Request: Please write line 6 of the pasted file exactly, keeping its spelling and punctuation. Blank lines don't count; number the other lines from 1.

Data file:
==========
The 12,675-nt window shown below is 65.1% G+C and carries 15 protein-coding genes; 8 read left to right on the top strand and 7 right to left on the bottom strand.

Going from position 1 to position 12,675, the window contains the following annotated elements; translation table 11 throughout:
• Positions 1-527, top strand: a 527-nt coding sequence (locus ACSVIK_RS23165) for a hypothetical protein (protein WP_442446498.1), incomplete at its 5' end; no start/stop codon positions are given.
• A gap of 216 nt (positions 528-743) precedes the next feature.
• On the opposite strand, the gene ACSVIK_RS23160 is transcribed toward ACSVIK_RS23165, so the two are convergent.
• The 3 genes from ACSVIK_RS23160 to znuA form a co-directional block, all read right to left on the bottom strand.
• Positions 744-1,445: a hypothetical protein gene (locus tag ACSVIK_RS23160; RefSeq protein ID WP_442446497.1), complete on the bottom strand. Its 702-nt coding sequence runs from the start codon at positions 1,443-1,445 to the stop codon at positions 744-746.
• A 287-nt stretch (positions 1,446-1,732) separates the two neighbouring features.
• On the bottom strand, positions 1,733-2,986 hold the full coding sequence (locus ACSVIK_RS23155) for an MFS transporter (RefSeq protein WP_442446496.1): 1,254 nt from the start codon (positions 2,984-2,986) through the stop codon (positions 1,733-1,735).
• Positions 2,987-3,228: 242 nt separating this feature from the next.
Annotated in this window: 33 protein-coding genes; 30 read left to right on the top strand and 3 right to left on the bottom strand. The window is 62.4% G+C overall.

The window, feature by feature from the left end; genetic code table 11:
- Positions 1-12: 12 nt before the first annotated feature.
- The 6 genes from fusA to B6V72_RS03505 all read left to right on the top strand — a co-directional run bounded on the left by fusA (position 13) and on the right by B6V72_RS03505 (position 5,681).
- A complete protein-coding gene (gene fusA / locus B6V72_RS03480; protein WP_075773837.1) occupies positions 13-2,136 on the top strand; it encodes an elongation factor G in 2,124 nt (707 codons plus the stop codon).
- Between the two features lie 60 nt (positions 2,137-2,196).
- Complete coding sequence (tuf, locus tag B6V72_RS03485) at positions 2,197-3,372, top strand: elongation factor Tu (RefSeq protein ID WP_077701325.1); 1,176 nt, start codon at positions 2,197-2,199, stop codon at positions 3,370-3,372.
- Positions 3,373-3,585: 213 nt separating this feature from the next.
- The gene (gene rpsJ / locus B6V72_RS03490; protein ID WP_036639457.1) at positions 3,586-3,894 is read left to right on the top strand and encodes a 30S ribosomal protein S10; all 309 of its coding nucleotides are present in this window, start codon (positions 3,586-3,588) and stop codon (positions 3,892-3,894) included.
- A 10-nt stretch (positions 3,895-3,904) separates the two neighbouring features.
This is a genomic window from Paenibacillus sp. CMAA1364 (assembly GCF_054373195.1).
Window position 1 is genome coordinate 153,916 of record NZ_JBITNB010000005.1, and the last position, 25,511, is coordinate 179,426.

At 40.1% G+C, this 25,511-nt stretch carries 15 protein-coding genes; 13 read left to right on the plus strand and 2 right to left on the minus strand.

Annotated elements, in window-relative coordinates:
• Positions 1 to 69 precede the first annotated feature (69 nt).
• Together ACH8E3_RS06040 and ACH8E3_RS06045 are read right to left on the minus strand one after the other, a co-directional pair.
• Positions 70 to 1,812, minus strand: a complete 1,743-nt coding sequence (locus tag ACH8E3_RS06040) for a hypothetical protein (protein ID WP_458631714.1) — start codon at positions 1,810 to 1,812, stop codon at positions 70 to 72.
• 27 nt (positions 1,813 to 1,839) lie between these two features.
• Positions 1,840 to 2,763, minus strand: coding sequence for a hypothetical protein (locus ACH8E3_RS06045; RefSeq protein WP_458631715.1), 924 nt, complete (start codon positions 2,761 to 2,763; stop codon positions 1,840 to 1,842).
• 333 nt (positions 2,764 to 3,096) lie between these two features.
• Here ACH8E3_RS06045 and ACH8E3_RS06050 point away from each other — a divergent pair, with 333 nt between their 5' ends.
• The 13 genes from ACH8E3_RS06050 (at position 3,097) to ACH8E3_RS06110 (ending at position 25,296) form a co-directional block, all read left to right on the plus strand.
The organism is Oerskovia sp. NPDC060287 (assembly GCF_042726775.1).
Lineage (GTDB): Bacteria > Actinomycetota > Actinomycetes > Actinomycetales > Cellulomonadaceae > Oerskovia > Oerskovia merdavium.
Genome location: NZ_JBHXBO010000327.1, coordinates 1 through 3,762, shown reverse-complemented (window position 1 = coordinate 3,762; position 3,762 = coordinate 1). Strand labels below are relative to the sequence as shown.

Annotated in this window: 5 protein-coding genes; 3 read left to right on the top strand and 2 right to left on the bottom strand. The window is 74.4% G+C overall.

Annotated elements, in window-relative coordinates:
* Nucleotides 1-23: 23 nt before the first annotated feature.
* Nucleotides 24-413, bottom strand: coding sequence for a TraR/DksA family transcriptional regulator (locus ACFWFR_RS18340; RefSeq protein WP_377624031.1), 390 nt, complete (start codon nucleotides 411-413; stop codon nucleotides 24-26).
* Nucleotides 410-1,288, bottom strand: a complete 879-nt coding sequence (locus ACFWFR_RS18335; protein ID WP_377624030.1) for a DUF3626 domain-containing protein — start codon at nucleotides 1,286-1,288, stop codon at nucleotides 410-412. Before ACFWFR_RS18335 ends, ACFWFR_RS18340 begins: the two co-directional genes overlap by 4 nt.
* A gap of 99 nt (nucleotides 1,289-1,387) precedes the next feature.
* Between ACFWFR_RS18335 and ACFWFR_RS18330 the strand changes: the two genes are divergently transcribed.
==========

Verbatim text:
• The 3 genes from ACSVIK_RS23160 to znuA form a co-directional block, all read right to left on the bottom strand.